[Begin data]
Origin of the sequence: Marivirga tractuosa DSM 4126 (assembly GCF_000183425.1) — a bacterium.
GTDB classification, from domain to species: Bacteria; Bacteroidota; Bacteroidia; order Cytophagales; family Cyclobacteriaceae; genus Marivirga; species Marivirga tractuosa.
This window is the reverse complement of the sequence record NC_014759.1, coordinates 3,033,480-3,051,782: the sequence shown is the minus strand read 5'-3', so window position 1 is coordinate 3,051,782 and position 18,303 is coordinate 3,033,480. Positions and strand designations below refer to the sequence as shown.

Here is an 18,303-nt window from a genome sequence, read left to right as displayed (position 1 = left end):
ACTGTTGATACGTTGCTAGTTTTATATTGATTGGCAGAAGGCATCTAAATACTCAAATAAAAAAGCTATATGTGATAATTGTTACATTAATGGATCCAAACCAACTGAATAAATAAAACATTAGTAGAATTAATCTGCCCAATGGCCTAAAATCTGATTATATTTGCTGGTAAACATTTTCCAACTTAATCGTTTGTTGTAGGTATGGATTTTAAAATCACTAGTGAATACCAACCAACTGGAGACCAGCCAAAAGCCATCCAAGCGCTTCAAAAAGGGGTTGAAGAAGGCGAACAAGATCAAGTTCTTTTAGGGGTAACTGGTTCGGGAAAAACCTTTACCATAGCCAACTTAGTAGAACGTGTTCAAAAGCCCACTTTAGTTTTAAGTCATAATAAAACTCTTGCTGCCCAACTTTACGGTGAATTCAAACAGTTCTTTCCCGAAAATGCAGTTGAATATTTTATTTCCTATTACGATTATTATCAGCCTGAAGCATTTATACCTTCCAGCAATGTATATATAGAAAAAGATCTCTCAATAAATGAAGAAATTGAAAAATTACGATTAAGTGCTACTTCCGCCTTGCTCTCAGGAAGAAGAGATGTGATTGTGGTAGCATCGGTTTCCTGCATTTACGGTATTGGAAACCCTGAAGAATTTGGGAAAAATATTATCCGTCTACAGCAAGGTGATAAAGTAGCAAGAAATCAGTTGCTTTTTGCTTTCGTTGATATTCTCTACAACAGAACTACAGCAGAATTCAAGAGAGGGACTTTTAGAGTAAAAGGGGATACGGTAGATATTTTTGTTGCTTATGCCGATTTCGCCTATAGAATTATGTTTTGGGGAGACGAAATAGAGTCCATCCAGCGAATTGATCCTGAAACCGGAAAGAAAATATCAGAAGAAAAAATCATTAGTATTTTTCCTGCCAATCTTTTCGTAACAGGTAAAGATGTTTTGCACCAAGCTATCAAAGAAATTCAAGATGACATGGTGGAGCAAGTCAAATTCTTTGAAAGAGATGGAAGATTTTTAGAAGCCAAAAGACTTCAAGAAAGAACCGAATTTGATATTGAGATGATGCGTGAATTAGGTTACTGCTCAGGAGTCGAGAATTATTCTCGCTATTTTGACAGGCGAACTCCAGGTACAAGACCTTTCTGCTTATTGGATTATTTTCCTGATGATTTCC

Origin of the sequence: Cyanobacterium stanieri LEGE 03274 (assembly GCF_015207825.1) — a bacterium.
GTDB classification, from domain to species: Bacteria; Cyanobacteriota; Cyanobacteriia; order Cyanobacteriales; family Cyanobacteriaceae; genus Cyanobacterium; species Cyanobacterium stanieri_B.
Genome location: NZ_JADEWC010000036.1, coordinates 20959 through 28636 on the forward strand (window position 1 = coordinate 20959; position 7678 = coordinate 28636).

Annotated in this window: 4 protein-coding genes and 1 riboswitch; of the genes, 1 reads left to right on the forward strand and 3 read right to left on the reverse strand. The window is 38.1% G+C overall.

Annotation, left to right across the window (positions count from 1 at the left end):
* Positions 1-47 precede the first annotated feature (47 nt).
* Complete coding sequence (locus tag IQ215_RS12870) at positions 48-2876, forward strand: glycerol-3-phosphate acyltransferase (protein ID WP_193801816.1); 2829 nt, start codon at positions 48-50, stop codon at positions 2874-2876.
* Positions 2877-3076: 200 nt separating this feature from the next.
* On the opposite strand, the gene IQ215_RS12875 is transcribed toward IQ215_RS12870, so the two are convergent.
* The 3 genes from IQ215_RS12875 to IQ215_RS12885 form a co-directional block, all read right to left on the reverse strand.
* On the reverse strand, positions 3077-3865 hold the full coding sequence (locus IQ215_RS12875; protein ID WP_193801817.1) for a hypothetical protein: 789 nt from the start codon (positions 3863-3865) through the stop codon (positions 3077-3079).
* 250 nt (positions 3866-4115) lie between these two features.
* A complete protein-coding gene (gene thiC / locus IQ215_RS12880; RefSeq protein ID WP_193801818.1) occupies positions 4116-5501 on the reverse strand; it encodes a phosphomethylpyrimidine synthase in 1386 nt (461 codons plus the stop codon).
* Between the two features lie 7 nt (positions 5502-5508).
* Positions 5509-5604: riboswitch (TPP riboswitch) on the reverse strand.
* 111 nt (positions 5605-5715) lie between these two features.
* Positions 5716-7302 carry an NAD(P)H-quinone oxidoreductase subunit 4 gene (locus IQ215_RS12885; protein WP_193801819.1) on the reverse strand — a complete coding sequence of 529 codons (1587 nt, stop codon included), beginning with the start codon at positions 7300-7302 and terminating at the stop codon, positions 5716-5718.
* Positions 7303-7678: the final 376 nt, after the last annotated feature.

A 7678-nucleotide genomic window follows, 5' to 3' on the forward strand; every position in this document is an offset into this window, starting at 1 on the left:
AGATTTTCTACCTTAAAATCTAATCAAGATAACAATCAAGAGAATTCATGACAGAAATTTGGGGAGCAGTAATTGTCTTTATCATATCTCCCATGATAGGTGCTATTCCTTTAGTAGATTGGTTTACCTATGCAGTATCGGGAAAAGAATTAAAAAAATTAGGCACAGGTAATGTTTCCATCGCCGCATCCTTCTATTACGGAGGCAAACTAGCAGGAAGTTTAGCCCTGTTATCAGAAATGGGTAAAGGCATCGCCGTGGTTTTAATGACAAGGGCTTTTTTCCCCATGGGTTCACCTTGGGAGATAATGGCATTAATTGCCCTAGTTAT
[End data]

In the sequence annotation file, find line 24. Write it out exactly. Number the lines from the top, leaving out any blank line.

A 7678-nucleotide genomic window follows, 5' to 3' on the forward strand; every position in this document is an offset into this window, starting at 1 on the left: